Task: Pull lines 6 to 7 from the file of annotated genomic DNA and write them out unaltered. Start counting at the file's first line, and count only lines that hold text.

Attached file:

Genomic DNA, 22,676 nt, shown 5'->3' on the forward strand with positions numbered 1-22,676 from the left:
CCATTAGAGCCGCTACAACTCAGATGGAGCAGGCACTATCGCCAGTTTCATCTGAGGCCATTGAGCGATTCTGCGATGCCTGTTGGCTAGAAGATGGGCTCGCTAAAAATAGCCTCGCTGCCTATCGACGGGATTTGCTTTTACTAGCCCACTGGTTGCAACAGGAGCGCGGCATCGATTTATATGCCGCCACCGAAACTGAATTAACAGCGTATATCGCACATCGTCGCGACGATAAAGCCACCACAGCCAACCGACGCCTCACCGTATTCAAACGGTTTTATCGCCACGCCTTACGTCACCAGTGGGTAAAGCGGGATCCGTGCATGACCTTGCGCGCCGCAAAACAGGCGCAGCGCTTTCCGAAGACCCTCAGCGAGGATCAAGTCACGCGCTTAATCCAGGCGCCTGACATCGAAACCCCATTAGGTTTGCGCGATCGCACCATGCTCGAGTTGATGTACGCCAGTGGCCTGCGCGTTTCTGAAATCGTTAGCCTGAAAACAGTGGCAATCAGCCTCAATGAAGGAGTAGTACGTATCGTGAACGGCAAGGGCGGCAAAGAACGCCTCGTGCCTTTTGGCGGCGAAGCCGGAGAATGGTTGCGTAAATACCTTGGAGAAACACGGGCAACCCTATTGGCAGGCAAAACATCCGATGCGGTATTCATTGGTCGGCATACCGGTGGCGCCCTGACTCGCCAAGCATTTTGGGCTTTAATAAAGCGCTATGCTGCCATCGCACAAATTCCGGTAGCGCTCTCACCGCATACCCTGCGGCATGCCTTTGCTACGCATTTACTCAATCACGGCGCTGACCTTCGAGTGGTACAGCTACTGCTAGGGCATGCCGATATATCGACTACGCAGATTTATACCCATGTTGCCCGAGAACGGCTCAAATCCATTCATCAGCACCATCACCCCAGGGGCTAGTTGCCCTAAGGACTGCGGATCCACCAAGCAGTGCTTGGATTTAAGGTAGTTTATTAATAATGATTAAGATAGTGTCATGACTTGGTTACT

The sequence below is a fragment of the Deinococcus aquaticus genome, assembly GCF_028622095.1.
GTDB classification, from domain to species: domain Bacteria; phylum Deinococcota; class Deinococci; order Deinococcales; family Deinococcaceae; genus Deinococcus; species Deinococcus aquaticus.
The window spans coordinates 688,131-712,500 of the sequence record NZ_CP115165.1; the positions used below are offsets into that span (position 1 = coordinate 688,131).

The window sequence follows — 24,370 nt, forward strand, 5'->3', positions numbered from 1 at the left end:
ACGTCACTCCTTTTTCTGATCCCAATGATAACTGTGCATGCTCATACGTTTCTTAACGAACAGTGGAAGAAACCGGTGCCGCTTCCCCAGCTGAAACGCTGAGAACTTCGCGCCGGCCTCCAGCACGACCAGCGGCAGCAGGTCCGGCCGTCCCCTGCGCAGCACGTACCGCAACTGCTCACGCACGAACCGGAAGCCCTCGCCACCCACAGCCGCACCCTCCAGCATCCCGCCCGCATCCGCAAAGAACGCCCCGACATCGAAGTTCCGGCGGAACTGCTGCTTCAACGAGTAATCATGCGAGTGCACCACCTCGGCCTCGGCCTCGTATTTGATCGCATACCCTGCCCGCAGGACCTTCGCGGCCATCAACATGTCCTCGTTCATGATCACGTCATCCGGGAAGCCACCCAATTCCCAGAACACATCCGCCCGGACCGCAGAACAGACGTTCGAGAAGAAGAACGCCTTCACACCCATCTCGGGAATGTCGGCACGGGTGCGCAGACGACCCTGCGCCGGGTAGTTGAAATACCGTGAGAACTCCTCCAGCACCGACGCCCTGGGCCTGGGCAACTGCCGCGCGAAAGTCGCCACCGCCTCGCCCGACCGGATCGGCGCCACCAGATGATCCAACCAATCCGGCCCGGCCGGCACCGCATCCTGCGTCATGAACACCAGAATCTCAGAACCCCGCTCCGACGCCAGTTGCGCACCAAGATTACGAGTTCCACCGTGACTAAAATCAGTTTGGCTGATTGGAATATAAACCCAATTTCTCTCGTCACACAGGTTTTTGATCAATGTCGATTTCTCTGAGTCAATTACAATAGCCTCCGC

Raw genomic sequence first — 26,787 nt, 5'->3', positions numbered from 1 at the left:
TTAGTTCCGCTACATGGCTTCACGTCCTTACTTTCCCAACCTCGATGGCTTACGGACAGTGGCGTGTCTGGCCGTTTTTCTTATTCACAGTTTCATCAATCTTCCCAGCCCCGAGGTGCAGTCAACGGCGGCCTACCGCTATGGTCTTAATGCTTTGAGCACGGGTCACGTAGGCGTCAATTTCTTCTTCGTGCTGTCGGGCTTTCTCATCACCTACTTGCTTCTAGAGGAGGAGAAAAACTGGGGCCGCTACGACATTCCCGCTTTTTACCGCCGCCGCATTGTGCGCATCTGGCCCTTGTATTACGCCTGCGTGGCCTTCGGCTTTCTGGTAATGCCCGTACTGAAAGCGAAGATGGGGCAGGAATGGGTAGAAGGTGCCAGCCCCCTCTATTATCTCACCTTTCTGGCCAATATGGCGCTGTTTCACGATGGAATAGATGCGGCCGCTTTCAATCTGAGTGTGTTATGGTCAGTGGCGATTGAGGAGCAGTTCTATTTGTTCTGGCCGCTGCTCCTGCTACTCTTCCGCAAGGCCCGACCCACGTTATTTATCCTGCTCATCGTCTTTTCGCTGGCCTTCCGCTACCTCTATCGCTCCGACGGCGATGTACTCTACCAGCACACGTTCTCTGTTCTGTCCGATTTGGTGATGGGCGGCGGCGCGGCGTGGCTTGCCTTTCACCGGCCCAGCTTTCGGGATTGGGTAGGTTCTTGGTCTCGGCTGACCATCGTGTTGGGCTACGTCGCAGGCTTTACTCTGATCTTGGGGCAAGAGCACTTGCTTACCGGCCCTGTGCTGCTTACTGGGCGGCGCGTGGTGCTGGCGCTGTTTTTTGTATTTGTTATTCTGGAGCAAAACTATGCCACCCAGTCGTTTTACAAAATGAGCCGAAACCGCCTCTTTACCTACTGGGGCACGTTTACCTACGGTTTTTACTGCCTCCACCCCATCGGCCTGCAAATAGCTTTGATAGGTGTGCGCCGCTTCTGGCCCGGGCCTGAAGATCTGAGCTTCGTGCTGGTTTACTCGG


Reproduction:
The window sequence follows — 24,370 nt, forward strand, 5'->3', positions numbered from 1 at the left end:
ACGTCACTCCTTTTTCTGATCCCAATGATAACTGTGCATGCTCATACGTTTCTTAACGAACAGTGGAAGAAACCGGTGCCGCTTCCCCAGCTGAAACGCTGAGAACTTCGCGCCGGCCTCCAGCACGACCAGCGGCAGCAGGTCCGGCCGTCCCCTGCGCAGCACGTACCGCAACTGCTCACGCACGAACCGGAAGCCCTCGCCACCCACAGCCGCACCCTCCAGCATCCCGCCCGCATCCGCAAAGAACGCCCCGACATCGAAGTTCCGGCGGAACTGCTGCTTCAACGAGTAATCATGCGAGTGCACCACCTCGGCCTCGGCCTCGTATTTGATCGCATACCCTGCCCGCAGGACCTTCGCGGCCATCAACATGTCCTCGTTCATGATCACGTCATCCGGGAAGCCACCCAATTCCCAGAACACATCCGCCCGGACCGCAGAACAGACGTTCGAGAAGAAGAACGCCTTCACACCCATCTCGGGAATGTCGGCACGGGTGCGCAGACGACCCTGCGCCGGGTAGTTGAAATACCGTGAGAACTCCTCCAGCACCGACGCCCTGGGCCTGGGCAACTGCCGCGCGAAAGTCGCCACCGCCTCGCCCGACCGGATCGGCGCCACCAGATGATCCAACCAATCCGGCCCGGCCGGCACCGCATCCTGCGTCATGAACACCAGAATCTCAGAACCCCGCTCCGACGCCAGTTGCGCACCAAGATTACGAGTTCCACCGTGACTAAAATCAGTTTGGCTGATTGGAATATAAACCCAATTTCTCTCGTCACACAGGTTTTTGATCAATGTCGATTTCTCTGAGTCAATTACAATAGCCTCCGC